Max Pemberton (doctor)

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This article is about the UK doctor and journalist. For the adventure/mystery novelist, see Max Pemberton.

Max Pemberton is a British medical doctor, journalist and author.[1] He works full-time as a psychiatrist in the National Health Service (NHS).[1] He is a weekly columnist for The Daily Mail, writing comment on news events concerning culture, social and ethical issues, the politics of health care and the NHS.[2] Prior to his move to the Daily Mail, he was a columnist for the Daily Telegraph.[3] He also writes a monthly column for Reader’s Digest and is a regular contributor to The Spectator. He is the editor of Spectator Health, a quarterly supplement from The Spectator.[4] He has also contributed to the The Mail on Sunday,[5][6] the Daily Mirror[7] and the Evening Standard.[8][9]

Background and early life[edit]

Pemberton was born and brought up in London.[10] His parents were initially resistant to him going to medical school due to concerns about the cost and wanted him to do an apprenticeship in a Mars bar factory instead.[11] They eventually relented on condition he agreed to fund his studies for himself. He therefore began his career in journalism while at medical school in order to support himself financially through his studies [11] 'I started working in journalism out of necessity. It was a way of earning money that was compatible with the time commitments of university. In the evenings I wrote magazine pieces, advertising copy, material for websites. I even wrote poems for the inside of birthday cards'[11]

He trained at University College London.[12] While at medical school he also completed a degree in Anthropology, for which he was awarded a first.[13] At the age of 23, just prior to graduating in medicine, he was given a column by the Telegraph after he wrote an unsolicited letter to the then editor, Charles Moore, with three sample columns.[11] He has said that he manages to fit in his writing with his medical career by never going on holiday and not having a television.[14]


He first started writing for The Daily Telegraph in August 2003. After the publication of his first book in 2008, the title of his column in The Daily Telegraph changed from Trust Me I'm A (Junior) Doctor to Finger On The Pulse.[15] He began writing more in response to news events. Later still, his column was relaunched in a more prominent position under simply ‘Max Pemberton’. His column is published every Monday.[16]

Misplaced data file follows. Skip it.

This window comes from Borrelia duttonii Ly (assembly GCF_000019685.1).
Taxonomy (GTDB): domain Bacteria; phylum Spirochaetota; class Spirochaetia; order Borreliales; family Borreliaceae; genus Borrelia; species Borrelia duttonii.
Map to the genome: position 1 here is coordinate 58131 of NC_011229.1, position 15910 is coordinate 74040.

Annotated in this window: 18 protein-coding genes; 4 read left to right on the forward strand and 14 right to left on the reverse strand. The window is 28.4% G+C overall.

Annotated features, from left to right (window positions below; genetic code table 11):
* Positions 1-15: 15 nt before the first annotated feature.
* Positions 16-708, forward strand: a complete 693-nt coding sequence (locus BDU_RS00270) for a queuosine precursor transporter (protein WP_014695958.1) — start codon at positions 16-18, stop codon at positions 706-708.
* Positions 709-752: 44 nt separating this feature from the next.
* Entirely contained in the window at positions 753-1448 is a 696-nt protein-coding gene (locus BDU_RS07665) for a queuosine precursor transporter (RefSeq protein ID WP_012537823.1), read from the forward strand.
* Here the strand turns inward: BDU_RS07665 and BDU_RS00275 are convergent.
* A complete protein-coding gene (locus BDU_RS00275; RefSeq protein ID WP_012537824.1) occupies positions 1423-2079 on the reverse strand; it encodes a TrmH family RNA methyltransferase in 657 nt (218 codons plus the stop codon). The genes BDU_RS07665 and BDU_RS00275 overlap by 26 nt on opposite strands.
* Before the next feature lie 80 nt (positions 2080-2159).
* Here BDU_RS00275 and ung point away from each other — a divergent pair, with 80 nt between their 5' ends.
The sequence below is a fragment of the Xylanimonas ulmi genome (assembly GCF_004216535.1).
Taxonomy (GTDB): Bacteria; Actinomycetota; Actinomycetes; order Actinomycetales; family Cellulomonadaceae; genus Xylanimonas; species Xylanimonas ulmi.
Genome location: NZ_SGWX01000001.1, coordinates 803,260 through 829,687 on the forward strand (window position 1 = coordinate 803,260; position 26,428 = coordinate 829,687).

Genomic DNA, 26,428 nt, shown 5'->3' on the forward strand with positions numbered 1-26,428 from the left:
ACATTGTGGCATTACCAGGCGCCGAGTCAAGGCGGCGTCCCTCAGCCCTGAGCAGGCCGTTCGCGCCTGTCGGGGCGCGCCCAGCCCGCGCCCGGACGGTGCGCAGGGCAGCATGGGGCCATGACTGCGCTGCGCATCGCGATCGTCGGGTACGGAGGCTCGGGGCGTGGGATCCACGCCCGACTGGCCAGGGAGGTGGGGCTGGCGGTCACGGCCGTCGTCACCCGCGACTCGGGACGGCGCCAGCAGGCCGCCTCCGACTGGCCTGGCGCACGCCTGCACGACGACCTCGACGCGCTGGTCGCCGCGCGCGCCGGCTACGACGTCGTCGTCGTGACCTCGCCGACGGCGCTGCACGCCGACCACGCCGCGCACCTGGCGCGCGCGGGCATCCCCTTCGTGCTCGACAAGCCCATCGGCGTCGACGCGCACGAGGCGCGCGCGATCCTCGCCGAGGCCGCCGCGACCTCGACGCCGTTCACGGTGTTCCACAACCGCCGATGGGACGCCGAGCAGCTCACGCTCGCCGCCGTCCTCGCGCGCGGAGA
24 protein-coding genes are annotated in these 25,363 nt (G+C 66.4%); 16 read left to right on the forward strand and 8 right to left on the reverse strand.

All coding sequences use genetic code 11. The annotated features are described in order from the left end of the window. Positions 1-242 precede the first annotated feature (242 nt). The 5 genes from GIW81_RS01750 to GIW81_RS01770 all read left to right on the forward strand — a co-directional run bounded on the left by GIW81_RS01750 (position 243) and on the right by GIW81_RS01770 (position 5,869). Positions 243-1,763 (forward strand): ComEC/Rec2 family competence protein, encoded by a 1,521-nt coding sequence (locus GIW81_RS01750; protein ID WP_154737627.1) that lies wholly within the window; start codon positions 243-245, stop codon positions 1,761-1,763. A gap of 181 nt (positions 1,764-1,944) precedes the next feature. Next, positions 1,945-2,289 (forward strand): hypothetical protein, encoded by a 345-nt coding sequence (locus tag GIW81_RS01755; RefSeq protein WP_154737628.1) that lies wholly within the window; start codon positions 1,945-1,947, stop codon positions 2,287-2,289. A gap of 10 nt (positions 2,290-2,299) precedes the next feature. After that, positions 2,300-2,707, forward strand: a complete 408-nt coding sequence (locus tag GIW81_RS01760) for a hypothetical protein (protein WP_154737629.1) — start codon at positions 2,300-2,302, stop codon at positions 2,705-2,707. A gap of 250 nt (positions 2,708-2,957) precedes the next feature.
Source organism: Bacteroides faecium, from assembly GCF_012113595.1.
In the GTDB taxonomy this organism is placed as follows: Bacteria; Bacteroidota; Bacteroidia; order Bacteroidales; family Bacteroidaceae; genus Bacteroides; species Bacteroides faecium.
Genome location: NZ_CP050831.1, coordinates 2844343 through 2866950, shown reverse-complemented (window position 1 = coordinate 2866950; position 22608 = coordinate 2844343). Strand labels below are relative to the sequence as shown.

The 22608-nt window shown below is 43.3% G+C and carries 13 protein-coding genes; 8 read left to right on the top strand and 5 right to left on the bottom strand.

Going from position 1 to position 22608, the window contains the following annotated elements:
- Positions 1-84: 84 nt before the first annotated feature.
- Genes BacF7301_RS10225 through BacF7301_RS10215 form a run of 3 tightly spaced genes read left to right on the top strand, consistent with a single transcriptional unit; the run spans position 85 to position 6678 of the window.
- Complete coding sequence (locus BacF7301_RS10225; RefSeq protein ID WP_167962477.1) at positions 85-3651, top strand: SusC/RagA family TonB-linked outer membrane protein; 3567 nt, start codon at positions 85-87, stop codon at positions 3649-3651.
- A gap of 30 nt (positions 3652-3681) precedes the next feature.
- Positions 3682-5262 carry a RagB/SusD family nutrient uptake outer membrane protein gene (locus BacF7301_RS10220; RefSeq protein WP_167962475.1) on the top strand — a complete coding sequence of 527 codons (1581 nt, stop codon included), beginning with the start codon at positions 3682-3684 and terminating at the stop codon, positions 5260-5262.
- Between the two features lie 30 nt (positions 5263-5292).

He is a staunch advocate for the NHS.[17] He is critical of the government’s introduction of PFI in the NHS[18] and opposes the introduction of the NHS patient record database.[19][20] He has also spoken out against the way the European Working Time Directive has been implemented by NHS trusts[21][22][23] and about MTAS and MMC.[24][25] He often writes about the rights of older people[26] and those with mental illness.[27][28] He is openly gay[29] and has written against the ban on gay people donating blood in the UK[30] and in support of gay adoption[31] and the impact of homophobic bullying[32] He has also written in support of gay marriage[33]

He has been critical of the adoption by NHS trusts of infection control policies such as ‘bare below the elbows’ which, he says, have no evidence to support them[34] and has criticised the Department of Health for ignoring reports suggesting that the biggest factor in reducing the spread of hospital infections is bed occupancy rate.[35][36][37] While being interviewed on the Today programme, he claimed that trusts were asking junior doctors to lie on monitoring forms and falsify the amount of hours they really worked. He quoted research conducted by the Royal College of Surgeons to support this which found that 50 per cent of all junior doctors reported being asked to lie about the hours they worked.[38]

He also wrote features and interviews for the Telegraph and provided the medical opinion for the weekly Spa Spy column.[39] He writes a short story for Reader’s Digest each month and has also written a variety of health related features and columns.[40][41]